Feminist investigative journalism can save lives
Supporting increased diversity and inclusion in the media industry isn’t just the right thing to do – it can prevent real-world suffering
For a long time I focused on topics like international finance and big business, because I wanted to be an investigative journalist and I thought these were the issues I should cover. I mistakenly saw many women’s and LGBTIQ rights topics as separate to my path, and more suited to feature-writing and commentary instead.
This changed after 2017 when I made a bet with myself – and with openDemocracy – that I could dramatically expand our then-small gender and sexuality section by moving it boldly into investigative journalism and training a new generation of women and LGBTIQ reporters to produce hard-hitting stories that have impact.
Since then, I have seen first hand the phenomenal potential that feminist investigative journalism has to change our industry, and the world around it. I have also learned that supporting increased diversity and inclusion in the media isn’t just the right thing to do – it can produce real impact, preventing pain and suffering.
This month openDemocracy’s global feminist investigations team, which I lead, received stunning news. Following our revelations of the worldwide spread of an unproven and potentially dangerous method to ‘reverse’ abortions, the UK medical regulator has taken action against a doctor providing this treatment.
For now, the doctor has been prevented from practicing medicine unsupervised, pending further investigation. This is hugely significant – there are women in the UK, right now, that may not be at risk of haemorrhaging because of this.
Medical (as opposed to surgical) abortions consist of two pills taken over several days. They have become more common during the pandemic amid restrictions on travel and access to health facilities. The so-called ‘abortion pill reversal’ claims to interrupt the medical termination of a pregnancy with high doses of hormones.
When asked about the potential health risks of this ‘reversal’ method, the UK doctor told our undercover reporter: “At the end of the day, you live in the UK, you’ve got a hospital there and if you were worried about the bleeding, you’d go get help.”
This is a particularly scary answer if you consider that the only clinical trial into the safety and efficacy of ‘abortion pill reversal’, conducted in the US, was halted in 2019 after several participants were hospitalised with severe haemorrhaging.
The procedure prescribed to our reporter by the UK doctor sounded like shock therapy: “Put one pessary into the vagina and one pessary into the back passage. Do that every six hours for four doses, and then go down to one tablet three times a day for five days, and then just once a day right up to 14 weeks.”
It is unclear how many women this doctor personally prescribed ‘abortion pill reversal’ to. Heartbeat International, the US Christian right group that promotes this ‘treatment’, says that at least 60 women in the UK tried it in the first half of 2020.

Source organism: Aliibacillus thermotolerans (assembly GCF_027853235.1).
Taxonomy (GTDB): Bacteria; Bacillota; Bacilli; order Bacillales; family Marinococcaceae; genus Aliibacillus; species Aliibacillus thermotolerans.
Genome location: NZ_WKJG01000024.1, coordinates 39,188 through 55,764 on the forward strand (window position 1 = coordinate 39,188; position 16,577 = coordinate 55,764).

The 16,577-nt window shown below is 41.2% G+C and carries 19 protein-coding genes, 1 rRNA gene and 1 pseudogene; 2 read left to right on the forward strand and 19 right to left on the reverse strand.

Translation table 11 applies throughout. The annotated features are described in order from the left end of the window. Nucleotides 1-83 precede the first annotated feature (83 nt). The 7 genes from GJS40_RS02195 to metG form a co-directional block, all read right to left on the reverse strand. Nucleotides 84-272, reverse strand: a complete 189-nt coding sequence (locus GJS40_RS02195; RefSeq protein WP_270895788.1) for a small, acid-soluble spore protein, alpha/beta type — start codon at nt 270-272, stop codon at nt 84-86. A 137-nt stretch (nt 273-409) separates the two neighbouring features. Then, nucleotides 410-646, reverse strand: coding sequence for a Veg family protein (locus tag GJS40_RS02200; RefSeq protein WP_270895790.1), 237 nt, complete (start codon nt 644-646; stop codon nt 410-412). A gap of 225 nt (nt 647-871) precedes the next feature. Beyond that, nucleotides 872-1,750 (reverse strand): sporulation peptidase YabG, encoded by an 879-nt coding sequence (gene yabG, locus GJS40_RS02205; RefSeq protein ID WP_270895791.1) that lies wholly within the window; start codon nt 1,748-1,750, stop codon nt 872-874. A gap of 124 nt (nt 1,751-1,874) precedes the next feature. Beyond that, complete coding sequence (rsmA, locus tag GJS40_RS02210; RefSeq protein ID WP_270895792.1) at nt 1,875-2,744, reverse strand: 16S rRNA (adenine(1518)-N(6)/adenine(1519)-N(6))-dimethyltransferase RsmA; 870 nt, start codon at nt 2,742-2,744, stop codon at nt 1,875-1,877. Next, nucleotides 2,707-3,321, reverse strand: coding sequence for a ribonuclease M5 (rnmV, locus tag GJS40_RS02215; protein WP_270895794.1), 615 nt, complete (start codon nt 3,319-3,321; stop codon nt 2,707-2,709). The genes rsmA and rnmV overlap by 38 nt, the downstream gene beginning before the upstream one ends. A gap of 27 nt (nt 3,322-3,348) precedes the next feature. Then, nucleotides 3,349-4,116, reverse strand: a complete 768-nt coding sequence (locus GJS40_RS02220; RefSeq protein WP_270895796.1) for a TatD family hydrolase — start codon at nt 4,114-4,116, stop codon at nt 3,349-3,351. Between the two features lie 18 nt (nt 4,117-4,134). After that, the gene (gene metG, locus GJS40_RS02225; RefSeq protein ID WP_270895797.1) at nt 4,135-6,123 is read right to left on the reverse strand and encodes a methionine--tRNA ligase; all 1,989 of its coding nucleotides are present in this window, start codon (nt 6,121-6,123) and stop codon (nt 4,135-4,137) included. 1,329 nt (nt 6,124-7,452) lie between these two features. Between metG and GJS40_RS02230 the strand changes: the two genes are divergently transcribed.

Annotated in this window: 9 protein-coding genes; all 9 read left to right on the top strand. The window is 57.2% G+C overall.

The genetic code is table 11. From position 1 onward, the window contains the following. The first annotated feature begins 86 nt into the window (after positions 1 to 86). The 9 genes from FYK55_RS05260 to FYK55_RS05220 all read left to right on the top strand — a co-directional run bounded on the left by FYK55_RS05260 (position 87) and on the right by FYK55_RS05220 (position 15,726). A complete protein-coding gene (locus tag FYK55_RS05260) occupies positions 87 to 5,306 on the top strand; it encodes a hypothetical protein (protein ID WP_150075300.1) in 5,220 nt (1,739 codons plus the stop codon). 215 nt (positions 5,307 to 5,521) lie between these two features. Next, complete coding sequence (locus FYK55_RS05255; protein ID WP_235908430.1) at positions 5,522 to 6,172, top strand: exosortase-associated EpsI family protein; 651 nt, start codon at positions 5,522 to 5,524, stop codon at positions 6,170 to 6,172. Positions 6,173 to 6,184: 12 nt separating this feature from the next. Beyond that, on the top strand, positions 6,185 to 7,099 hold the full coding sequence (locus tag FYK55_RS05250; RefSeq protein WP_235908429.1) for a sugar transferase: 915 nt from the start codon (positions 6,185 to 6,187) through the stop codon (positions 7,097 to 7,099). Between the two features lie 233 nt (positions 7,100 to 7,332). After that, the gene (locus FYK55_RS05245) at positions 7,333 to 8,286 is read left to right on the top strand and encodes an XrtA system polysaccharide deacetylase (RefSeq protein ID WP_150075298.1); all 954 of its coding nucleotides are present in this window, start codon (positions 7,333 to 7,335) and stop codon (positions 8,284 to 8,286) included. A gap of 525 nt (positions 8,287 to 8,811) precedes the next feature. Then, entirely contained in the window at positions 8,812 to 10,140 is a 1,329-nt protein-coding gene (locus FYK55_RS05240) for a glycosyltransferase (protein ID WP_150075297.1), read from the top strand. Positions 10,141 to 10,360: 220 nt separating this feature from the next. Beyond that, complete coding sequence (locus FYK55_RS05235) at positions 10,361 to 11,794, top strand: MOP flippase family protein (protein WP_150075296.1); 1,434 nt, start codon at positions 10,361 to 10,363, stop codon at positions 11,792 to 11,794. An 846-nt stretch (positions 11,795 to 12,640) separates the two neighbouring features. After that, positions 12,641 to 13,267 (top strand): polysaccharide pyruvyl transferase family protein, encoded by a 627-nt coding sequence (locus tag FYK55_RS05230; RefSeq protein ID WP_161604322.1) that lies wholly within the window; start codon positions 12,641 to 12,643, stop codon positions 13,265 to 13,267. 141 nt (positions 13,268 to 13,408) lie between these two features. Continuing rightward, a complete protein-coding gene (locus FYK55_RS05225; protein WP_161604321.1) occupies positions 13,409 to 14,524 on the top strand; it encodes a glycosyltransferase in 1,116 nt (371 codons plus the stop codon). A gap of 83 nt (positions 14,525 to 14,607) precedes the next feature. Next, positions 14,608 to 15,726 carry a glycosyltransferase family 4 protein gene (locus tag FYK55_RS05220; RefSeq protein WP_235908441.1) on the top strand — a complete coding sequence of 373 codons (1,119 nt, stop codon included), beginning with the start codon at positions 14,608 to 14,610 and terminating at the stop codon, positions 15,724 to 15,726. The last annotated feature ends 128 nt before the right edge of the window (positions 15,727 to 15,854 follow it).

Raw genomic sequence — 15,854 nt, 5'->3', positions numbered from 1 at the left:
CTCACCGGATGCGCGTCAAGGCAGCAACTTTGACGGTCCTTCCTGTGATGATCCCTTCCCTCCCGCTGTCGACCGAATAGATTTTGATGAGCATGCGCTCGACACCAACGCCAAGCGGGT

‘Abortion pill reversal’ appears to have spread internationally – until recently, under the radar of most reporters as well as regulators. Our feminist investigative journalism has changed this – and has already led to action.
Given the global scale of health-related misinformation targeting women, the UK regulator’s action seems to be a rare case of authorities stepping in to protect us.
‘There are women in the UK, right now, that may not be at risk of haemorrhaging because of this’
For me, this proves that feminist investigative journalism is not just a good idea, it is essential for the future prospects of our incomplete democracies – which require equality regardless of gender, sexual orientation and other characteristics.
To fulfil its democratic function, journalism must expose and challenge threats to such equality. And to do this effectively, we need more women, LGBTIQ people and people of colour to produce news and drive media agendas.
It would have been impossible to reveal the worldwide spread of potentially dangerous ‘fake science’ targeting women without our talented international team of women investigative journalists who went undercover to do this. This threat to women’s health was also on our agenda in the first place because of this team.
Change the media, change the debate
The media has serious gender equality problems – and investigative journalism can feel particularly male-dominated. A 2018 study found that just 29% of UK media articles were bylined by women. “The face of watchdog journalism is male,” Sheila S. Coronel, director of Columbia’s Stabile Center for Investigative Journalism, has warned. “Why shouldn’t women also share the power to shape public discourse, to frame the terms of policy debate, to be a watchdog for the public interest?”
Racial inequalities are also stark. Recent research from the Reuters Institute at Oxford shows that only 6% of UK journalists are non-white – compared to 20% of people in the general population. This research also found no non-white top editors at any of the country’s ten most-read online and offline outlets.
Feminist investigative journalism is an urgently-needed corrective to media industries that have long excluded diverse voices. It means putting women and LGBTIQ people in charge – and our rights on the agenda. It has phenomenal potential for fulfilling journalism’s democratic potential. It can even save lives.
Our team’s work is not done. We’re working every day to investigate organised threats to human rights and democracy, and to build a more inclusive media ecosystem. Because we know that if we change the media, we change the debate.
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